The Cell Cycle, Cellular Growth, and Cancer
In the Real World
Ethics and The Cell Cycle, Cellular Growth, and Cancer
You have probably heard about stem cells in the popular media, about how they hold so much promise for human disorders and the ethical concerns about how scientists obtain them, even about how they have become a political issue. All of this information may have you wondering: what's the big deal about stem cells anyway, and how are they different from any other cell in your body?
Earlier in this module we talked about how the way a given cell divides, and whether or not it can keep on dividing, are important characteristics for categorizing different cell types. Then, what is a stem cell? A stem cell is an unspecialized (undifferentiated) cell, which is capable of dividing and reproducing for long periods of time. Most importantly, stem cells can give rise to, through cell division, other types of specialized (differentiated) cells. It is for this reason that stem cells are hailed for their potential medicinal purposes, such as repairing damaged heart tissue.
Stem cells divide asymmetrically, meaning that instead of giving rise to two daughter cells with the same fate, stem cells give rise to cells with two different fates. One of the daughter cells takes on a differentiated state, meaning that it becomes a heart cell, for example, while the other daughter cell remains an undifferentiated stem cell capable of dividing again. In this way stem cells are capable of both regenerating tissues and replacing themselves.
How does the stem cell divide asymmetrically? In some cases, other cells surrounding the stem cell signal to the different daughter cells, which in turn decides which way they'll progress. It is kind of like becoming whom you date, or like those dog owners that suddenly start looking like their dog—creepy. Alternatively, the cells themselves seem to 'know'. During cell division certain proteins, RNA and other biological molecules are relocated to one half of the cell. When the cell divides, these molecules are only contained in one of the daughter cells, meaning that the two daughters have their own unique start on life. Voila. An identity crisis averted (if only it were that easy for us).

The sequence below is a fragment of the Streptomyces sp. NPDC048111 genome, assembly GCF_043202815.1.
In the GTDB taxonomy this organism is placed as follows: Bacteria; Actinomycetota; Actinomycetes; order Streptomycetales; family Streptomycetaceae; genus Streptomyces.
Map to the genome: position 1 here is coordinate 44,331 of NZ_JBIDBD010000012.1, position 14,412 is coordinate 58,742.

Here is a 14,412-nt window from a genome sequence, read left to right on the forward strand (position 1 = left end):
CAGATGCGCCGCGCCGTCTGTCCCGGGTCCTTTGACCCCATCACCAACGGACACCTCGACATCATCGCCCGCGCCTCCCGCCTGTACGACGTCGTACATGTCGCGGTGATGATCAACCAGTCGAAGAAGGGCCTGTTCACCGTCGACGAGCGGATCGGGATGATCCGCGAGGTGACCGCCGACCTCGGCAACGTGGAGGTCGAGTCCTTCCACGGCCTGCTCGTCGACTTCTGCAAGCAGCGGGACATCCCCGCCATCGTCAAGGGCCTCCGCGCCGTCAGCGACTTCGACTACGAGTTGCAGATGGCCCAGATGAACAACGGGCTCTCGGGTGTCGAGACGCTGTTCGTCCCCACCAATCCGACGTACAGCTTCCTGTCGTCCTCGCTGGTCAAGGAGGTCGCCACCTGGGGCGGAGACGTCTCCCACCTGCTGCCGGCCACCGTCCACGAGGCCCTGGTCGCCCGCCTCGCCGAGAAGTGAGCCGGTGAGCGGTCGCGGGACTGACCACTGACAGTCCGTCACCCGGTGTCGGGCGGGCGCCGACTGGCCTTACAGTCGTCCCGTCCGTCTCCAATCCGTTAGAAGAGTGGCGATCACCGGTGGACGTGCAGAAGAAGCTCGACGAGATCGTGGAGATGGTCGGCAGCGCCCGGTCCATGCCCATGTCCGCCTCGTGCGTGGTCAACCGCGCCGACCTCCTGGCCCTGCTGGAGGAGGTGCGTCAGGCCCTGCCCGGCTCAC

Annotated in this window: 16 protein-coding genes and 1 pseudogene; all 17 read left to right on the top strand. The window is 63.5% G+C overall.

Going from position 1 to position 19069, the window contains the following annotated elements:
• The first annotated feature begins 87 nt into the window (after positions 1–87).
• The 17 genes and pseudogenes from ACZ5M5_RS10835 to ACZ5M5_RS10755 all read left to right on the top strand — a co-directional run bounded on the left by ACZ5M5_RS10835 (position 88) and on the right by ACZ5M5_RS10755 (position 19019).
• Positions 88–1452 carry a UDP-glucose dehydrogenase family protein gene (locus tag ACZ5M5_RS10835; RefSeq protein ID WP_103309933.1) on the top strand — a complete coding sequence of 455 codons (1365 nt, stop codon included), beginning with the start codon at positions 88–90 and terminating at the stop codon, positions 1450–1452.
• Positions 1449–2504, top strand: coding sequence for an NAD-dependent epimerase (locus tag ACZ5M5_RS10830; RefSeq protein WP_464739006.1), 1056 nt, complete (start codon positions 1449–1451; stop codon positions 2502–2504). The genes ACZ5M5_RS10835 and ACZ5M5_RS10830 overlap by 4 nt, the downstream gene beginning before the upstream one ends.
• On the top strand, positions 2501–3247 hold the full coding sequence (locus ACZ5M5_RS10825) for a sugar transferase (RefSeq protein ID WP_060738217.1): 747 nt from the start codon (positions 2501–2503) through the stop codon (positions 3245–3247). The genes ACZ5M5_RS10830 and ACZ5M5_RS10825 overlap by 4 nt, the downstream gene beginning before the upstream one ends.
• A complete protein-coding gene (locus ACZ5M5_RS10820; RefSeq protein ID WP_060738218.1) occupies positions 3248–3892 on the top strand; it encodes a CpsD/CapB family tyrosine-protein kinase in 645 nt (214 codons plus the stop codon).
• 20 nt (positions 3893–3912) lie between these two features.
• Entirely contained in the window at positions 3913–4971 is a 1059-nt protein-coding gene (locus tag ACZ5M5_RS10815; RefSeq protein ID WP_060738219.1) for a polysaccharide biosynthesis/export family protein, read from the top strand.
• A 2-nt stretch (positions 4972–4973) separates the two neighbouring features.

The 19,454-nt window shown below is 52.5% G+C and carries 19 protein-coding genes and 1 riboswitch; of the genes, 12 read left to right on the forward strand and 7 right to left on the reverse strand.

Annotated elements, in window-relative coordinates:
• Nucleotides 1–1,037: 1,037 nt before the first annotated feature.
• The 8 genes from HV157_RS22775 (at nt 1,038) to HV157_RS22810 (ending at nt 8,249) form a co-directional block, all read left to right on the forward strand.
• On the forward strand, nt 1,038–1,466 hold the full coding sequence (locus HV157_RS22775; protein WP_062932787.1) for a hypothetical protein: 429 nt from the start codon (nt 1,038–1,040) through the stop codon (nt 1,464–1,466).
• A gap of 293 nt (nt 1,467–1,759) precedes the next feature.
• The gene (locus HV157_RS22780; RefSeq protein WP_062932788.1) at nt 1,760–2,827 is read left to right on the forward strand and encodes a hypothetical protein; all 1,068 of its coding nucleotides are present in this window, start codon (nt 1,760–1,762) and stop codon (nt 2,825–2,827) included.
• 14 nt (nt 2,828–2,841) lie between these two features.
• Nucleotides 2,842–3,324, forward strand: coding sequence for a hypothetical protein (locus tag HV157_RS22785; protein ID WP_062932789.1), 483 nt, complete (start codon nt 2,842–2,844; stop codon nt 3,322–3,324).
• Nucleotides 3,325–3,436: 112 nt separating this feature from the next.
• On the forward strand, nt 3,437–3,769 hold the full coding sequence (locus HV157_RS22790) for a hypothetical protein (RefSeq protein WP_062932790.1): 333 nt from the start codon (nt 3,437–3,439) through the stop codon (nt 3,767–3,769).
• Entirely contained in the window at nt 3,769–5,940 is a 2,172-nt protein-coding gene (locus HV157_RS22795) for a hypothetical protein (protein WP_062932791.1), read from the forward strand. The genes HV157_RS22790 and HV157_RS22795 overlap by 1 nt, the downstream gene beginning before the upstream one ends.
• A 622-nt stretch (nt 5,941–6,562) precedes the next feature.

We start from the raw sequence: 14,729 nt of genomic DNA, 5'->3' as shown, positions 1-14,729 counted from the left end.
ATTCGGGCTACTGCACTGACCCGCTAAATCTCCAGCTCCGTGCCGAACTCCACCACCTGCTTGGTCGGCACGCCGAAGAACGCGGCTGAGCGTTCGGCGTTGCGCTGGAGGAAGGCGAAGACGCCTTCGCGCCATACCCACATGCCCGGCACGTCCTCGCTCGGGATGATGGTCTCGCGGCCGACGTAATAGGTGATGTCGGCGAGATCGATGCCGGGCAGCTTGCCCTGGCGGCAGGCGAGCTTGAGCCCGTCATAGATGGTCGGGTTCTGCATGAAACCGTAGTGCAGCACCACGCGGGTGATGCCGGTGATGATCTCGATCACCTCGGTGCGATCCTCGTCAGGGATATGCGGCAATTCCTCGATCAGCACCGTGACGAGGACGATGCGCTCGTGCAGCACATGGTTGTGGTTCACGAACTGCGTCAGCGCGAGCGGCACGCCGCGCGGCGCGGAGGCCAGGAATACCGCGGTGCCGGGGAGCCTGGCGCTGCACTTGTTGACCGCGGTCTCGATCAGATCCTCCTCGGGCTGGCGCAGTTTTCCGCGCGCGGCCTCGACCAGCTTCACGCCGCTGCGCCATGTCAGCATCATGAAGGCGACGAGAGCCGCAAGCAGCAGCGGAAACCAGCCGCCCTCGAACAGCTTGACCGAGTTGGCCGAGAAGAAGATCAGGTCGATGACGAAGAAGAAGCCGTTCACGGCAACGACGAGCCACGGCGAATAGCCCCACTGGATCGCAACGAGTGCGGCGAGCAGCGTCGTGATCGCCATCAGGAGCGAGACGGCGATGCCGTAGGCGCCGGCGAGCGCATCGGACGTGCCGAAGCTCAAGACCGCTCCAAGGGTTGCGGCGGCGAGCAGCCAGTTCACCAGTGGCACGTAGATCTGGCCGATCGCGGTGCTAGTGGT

Asymmetric division is actually important for the development of many different species. This importance can be easily viewed in C. elegans, a transparent nematode worm, where scientists have mapped every cell division that comprises the organism. An adult worm has 959 somatic cells plus germ cells. You can even watch all of these divisions at http://www.bio.unc.edu/faculty/goldstein/lab/celdev.mov. Basically, asymmetric divisions in C. elegans helps determine which end of the worm becomes the head, and which end becomes the, well, other end. Yeah, we know: life isn't fair sometimes.
Another place where asymmetry is important is during oogenesis. The diploid primary oocyte divides asymmetrically during its first meiotic division, giving rise to two cells, one known as the secondary oocyte, which contains most of the cytoplasm from the parent cell, and one known as a polar body. The polar body divides symmetrically during meiosis II, but the secondary oocyte again divides asymmetrically, giving rise to the ovum and another polar body. At the end of meiosis, you end up with one ovum and three much smaller polar bodies, which eventually degenerate. This is different to spermatogenesis, where the primary spermatocyte divides evenly to produce four spermatids at the end of meiosis II, which then mature into functional spermatozoa.
Now that you understand what stem cells are, you can begin to think about the ethics question. Where do we get stem cells from? We can harvest embryonic stem cells from aborted fetuses, the umbilical cord after a baby's delivery, and from discarded embryos created for in vitro fertilization. Alternatively, scientists have been able to induce some adult cells, which are called induced pluripotent stem cells (iPSCs), to change and so generate other types of stem cells. While there are some questions about the efficiency of iPSCs, iPSCs are generally thought to sidestep the ethical concerns of using stem cells derived from embryos. The potential therapeutic promise of iPSCs is also intriguing because an individual's own cells could be used, therefore bypassing the worry about transplant rejection. Don't forget, though, that adults have their own natural stem cells too, like the ones in bone marrow that produce all of your blood cells. In fact, bone marrow transplants are a type of stem cell transplant, even though most people don't realize it.
The ethical concerns related to how human stem cells are obtained have significantly impacted on how scientists go about stem cell research. The Bush administration limited federally funded stem cell research to currently existing stem cell lines. In 2009, President Obama repealed the restrictions on stem cell funding guidelines set forth by President Bush. Today these issues are still hot subjects, and will likely remain so for years to come. The debate still rages on – but what do you think?
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